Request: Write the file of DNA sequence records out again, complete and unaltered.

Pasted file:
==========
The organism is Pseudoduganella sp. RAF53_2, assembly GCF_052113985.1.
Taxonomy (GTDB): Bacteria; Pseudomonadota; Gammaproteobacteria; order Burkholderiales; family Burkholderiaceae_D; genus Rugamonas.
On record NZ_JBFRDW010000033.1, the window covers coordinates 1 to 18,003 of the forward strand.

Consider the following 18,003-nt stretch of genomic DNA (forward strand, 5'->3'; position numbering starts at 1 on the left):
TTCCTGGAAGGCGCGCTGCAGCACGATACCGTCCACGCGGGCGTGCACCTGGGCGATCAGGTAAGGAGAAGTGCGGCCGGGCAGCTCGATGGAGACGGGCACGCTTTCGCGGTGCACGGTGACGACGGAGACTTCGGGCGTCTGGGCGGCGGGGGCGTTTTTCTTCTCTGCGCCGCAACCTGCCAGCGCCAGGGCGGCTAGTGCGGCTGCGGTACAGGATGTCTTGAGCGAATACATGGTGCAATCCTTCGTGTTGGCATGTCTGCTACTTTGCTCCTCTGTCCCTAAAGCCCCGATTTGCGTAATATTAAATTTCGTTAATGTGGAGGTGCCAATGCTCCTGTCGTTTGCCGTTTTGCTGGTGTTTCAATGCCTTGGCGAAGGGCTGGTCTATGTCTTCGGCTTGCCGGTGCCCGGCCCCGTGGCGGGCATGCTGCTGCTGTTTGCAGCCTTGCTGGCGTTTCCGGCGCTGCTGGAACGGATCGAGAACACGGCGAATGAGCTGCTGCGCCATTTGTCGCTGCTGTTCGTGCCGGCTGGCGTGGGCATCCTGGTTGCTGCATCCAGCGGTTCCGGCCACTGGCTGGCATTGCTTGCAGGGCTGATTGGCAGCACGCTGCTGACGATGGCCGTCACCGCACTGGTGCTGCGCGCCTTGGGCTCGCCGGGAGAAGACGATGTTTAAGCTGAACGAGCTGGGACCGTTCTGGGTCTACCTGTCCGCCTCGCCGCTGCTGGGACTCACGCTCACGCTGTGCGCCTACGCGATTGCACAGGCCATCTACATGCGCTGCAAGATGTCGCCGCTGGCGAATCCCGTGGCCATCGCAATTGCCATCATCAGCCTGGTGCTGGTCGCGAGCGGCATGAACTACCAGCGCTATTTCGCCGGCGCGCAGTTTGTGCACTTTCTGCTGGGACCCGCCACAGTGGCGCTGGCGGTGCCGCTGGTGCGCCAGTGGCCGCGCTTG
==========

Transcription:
The organism is Pseudoduganella sp. RAF53_2, assembly GCF_052113985.1.
Taxonomy (GTDB): Bacteria; Pseudomonadota; Gammaproteobacteria; order Burkholderiales; family Burkholderiaceae_D; genus Rugamonas.
On record NZ_JBFRDW010000033.1, the window covers coordinates 1 to 18,003 of the forward strand.

Consider the following 18,003-nt stretch of genomic DNA (forward strand, 5'->3'; position numbering starts at 1 on the left):
TTCCTGGAAGGCGCGCTGCAGCACGATACCGTCCACGCGGGCGTGCACCTGGGCGATCAGGTAAGGAGAAGTGCGGCCGGGCAGCTCGATGGAGACGGGCACGCTTTCGCGGTGCACGGTGACGACGGAGACTTCGGGCGTCTGGGCGGCGGGGGCGTTTTTCTTCTCTGCGCCGCAACCTGCCAGCGCCAGGGCGGCTAGTGCGGCTGCGGTACAGGATGTCTTGAGCGAATACATGGTGCAATCCTTCGTGTTGGCATGTCTGCTACTTTGCTCCTCTGTCCCTAAAGCCCCGATTTGCGTAATATTAAATTTCGTTAATGTGGAGGTGCCAATGCTCCTGTCGTTTGCCGTTTTGCTGGTGTTTCAATGCCTTGGCGAAGGGCTGGTCTATGTCTTCGGCTTGCCGGTGCCCGGCCCCGTGGCGGGCATGCTGCTGCTGTTTGCAGCCTTGCTGGCGTTTCCGGCGCTGCTGGAACGGATCGAGAACACGGCGAATGAGCTGCTGCGCCATTTGTCGCTGCTGTTCGTGCCGGCTGGCGTGGGCATCCTGGTTGCTGCATCCAGCGGTTCCGGCCACTGGCTGGCATTGCTTGCAGGGCTGATTGGCAGCACGCTGCTGACGATGGCCGTCACCGCACTGGTGCTGCGCGCCTTGGGCTCGCCGGGAGAAGACGATGTTTAAGCTGAACGAGCTGGGACCGTTCTGGGTCTACCTGTCCGCCTCGCCGCTGCTGGGACTCACGCTCACGCTGTGCGCCTACGCGATTGCACAGGCCATCTACATGCGCTGCAAGATGTCGCCGCTGGCGAATCCCGTGGCCATCGCAATTGCCATCATCAGCCTGGTGCTGGTCGCGAGCGGCATGAACTACCAGCGCTATTTCGCCGGCGCGCAGTTTGTGCACTTTCTGCTGGGACCCGCCACAGTGGCGCTGGCGGTGCCGCTGGTGCGCCAGTGGCCGCGCTTG